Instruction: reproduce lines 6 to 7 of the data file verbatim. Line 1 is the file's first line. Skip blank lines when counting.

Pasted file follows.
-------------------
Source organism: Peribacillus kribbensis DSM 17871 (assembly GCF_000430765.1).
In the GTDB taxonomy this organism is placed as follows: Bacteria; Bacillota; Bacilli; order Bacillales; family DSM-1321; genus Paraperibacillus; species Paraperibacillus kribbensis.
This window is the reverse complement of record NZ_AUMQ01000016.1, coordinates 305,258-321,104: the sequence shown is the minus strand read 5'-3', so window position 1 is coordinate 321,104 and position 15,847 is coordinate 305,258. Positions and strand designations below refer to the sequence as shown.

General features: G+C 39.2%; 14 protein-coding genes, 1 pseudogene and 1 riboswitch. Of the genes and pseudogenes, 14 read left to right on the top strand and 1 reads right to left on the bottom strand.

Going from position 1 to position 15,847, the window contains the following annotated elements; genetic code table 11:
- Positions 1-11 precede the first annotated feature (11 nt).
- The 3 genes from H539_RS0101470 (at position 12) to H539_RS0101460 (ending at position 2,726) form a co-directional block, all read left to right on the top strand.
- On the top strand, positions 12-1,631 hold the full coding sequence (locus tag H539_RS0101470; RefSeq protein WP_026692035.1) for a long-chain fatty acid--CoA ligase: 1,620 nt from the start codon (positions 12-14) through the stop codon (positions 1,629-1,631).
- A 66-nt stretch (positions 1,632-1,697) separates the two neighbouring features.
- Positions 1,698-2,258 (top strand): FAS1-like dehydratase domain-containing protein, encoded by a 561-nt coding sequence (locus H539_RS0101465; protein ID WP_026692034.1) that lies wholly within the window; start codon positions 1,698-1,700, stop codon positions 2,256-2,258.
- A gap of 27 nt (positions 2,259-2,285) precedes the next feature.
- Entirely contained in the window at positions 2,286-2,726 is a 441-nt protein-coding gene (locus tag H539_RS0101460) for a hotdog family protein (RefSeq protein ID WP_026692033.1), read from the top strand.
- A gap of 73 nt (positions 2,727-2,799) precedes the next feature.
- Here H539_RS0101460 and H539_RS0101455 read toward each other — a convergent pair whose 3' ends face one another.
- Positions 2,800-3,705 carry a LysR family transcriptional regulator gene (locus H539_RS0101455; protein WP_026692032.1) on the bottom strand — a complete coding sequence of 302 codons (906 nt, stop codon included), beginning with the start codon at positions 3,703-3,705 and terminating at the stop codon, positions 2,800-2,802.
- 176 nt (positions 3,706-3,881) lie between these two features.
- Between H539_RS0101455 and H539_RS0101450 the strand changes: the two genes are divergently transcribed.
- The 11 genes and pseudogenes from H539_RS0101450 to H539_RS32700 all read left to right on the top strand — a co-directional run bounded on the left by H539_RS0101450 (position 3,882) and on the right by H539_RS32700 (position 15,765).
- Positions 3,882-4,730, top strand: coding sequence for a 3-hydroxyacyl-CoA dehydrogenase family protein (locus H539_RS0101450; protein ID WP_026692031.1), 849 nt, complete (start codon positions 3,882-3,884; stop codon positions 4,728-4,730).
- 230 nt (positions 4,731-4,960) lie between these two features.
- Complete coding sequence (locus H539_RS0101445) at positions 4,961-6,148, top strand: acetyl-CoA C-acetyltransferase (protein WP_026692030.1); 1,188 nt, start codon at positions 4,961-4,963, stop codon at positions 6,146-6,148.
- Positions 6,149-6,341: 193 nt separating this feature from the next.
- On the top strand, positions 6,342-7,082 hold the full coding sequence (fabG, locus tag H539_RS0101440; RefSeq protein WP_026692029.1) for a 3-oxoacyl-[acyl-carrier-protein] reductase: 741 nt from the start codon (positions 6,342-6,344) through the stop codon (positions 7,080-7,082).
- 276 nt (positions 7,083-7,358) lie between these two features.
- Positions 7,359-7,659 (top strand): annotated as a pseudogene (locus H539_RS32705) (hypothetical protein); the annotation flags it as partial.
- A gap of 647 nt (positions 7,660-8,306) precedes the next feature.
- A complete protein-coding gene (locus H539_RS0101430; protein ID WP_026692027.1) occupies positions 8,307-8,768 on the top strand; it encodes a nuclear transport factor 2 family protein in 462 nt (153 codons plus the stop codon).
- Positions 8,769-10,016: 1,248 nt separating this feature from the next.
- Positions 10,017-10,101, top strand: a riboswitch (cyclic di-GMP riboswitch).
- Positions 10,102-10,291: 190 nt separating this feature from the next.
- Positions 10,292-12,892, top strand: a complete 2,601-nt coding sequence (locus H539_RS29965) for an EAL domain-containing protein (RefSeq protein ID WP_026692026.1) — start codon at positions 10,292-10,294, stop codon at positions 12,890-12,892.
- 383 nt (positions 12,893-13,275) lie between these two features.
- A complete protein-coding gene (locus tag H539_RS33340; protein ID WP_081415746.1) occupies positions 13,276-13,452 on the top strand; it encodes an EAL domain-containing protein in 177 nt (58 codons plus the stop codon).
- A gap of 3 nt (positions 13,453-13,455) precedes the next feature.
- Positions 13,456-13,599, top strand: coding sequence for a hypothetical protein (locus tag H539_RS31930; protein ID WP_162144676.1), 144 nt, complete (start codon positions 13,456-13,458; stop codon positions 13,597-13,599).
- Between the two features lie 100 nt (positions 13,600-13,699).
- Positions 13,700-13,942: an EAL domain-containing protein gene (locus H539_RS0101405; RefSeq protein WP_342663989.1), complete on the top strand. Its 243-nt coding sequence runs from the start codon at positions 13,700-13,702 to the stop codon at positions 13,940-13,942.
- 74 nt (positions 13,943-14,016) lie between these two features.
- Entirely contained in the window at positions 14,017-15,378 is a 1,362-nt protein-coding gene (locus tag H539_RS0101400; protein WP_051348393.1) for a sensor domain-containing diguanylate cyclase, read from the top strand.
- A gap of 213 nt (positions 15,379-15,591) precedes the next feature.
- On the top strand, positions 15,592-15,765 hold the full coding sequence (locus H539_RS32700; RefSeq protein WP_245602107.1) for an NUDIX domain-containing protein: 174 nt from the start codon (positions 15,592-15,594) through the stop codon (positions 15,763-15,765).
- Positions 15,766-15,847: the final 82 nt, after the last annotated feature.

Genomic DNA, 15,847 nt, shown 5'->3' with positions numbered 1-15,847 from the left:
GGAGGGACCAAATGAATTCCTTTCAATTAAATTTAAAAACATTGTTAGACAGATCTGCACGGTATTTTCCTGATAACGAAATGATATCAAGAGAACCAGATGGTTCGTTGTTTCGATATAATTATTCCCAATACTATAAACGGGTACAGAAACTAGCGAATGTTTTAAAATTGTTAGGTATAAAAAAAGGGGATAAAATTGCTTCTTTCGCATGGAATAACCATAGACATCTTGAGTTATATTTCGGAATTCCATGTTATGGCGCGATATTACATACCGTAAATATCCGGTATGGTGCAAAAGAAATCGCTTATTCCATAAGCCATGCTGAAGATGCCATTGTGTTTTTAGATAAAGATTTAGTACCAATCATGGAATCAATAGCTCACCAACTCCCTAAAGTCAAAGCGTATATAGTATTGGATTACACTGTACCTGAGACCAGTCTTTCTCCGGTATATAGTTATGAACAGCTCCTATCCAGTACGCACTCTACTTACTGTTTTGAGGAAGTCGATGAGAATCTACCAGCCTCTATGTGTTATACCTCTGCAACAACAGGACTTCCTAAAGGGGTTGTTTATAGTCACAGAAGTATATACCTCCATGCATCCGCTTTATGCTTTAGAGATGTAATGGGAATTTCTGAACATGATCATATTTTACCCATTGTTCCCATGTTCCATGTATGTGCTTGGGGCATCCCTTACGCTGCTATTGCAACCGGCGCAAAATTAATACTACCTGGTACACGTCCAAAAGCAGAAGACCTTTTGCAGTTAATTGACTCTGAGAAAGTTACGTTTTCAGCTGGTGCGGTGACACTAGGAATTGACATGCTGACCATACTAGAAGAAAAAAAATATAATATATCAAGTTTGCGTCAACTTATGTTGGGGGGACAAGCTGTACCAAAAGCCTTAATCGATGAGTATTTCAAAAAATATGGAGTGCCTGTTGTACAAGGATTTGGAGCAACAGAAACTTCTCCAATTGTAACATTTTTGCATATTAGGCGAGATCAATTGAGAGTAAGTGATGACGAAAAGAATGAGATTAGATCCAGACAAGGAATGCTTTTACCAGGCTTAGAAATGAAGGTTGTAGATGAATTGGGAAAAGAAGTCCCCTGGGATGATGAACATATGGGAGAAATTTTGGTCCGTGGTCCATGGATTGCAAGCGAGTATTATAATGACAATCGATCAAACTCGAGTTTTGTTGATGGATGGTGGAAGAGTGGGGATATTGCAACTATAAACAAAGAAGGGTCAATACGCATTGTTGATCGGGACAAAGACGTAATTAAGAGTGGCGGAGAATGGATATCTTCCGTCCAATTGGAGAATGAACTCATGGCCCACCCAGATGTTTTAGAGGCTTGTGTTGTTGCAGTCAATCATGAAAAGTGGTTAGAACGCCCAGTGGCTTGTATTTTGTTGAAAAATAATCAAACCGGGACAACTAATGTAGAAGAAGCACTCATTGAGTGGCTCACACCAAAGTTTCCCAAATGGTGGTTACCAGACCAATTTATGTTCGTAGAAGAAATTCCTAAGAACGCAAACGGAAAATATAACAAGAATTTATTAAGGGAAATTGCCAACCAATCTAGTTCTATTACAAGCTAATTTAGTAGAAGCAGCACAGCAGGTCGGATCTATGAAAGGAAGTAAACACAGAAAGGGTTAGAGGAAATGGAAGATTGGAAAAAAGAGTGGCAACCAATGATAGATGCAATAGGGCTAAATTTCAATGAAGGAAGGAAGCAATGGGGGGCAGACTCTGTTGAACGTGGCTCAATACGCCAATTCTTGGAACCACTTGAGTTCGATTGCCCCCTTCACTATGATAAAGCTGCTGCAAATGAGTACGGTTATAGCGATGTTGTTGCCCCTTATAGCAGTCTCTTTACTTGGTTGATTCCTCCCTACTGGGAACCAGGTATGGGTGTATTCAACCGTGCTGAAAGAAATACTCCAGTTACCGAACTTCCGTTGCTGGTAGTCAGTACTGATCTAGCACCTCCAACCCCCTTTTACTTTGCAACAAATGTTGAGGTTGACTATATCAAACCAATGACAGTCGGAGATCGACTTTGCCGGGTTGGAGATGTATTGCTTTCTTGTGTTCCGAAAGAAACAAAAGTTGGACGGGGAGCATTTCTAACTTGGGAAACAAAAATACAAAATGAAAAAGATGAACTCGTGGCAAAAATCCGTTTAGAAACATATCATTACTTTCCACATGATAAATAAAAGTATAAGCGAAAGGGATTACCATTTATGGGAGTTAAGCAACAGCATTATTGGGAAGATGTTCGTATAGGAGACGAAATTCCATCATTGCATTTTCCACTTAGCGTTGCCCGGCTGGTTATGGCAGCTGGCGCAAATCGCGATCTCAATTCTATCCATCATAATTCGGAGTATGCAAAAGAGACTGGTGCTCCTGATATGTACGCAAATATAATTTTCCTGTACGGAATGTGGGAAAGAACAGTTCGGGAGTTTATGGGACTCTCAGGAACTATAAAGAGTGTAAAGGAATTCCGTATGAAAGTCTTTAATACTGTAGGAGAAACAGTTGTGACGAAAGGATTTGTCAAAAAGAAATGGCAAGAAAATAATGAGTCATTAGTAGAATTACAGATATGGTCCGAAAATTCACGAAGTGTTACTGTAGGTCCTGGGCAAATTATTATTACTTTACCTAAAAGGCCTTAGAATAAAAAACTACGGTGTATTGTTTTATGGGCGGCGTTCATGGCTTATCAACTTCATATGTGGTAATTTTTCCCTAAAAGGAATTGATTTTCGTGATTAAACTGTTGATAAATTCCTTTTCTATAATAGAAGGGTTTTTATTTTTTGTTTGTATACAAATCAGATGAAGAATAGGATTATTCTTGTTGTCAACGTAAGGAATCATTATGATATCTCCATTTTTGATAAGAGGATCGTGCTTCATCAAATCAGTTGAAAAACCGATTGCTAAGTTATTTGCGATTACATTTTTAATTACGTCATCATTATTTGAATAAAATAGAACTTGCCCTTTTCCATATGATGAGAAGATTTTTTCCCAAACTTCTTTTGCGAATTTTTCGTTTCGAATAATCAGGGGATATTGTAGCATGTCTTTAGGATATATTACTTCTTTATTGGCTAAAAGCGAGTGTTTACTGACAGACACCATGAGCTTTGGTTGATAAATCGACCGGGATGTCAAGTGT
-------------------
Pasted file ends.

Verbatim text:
- Positions 1-11 precede the first annotated feature (11 nt).
- The 3 genes from H539_RS0101470 (at position 12) to H539_RS0101460 (ending at position 2,726) form a co-directional block, all read left to right on the top strand.